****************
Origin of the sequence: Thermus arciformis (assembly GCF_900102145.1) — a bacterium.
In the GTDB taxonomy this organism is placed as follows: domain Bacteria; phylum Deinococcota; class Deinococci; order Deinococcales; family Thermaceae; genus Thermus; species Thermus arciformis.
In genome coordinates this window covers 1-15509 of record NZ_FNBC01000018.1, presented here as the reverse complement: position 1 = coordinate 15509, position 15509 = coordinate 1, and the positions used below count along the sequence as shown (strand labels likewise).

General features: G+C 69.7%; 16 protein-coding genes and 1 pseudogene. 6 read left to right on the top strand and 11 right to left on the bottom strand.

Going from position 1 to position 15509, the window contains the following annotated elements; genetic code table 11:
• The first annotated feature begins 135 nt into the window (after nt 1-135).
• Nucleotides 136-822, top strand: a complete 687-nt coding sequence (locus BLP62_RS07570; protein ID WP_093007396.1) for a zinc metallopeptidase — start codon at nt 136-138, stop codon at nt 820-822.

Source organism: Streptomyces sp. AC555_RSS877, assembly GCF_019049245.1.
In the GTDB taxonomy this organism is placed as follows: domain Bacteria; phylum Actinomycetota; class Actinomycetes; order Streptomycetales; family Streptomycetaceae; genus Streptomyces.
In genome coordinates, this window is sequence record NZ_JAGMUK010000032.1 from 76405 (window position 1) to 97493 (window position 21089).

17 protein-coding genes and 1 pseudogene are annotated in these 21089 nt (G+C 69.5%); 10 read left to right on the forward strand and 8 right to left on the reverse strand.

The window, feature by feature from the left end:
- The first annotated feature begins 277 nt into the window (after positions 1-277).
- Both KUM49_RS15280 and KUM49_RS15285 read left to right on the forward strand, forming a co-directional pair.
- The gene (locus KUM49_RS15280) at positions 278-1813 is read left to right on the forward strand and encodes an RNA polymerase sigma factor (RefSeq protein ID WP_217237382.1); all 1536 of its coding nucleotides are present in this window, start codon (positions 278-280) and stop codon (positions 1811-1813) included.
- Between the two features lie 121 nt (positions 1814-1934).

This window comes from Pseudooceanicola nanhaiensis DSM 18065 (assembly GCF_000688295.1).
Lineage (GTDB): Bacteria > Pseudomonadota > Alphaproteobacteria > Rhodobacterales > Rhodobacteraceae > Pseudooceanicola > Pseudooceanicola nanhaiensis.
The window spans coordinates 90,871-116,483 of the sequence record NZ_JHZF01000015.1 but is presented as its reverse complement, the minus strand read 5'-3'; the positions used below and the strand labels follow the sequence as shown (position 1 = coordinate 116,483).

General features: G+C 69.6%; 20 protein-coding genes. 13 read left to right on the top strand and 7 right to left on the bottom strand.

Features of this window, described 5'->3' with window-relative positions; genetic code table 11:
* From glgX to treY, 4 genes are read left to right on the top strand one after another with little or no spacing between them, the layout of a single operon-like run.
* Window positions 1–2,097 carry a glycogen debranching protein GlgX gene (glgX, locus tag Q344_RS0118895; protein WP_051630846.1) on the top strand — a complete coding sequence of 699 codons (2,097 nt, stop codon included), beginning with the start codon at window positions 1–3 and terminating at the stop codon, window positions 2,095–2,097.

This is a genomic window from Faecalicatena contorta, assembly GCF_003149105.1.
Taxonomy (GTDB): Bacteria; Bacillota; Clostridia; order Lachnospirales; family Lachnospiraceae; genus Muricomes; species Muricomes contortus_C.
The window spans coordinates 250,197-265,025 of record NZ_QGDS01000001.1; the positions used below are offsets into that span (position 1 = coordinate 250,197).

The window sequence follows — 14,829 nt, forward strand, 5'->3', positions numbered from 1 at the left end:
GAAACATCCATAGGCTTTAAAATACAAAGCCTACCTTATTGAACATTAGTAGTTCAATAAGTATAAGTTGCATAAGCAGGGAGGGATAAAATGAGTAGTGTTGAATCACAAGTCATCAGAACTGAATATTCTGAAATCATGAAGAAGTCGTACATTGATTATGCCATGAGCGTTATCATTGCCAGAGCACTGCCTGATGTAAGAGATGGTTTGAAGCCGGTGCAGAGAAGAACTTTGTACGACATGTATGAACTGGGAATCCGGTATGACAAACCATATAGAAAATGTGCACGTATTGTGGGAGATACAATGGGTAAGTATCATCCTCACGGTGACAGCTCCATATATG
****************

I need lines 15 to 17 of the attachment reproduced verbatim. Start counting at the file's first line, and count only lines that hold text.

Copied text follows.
- The gene (locus KUM49_RS15280) at positions 278-1813 is read left to right on the forward strand and encodes an RNA polymerase sigma factor (RefSeq protein ID WP_217237382.1); all 1536 of its coding nucleotides are present in this window, start codon (positions 278-280) and stop codon (positions 1811-1813) included.
- Between the two features lie 121 nt (positions 1814-1934).

This window comes from Pseudooceanicola nanhaiensis DSM 18065 (assembly GCF_000688295.1).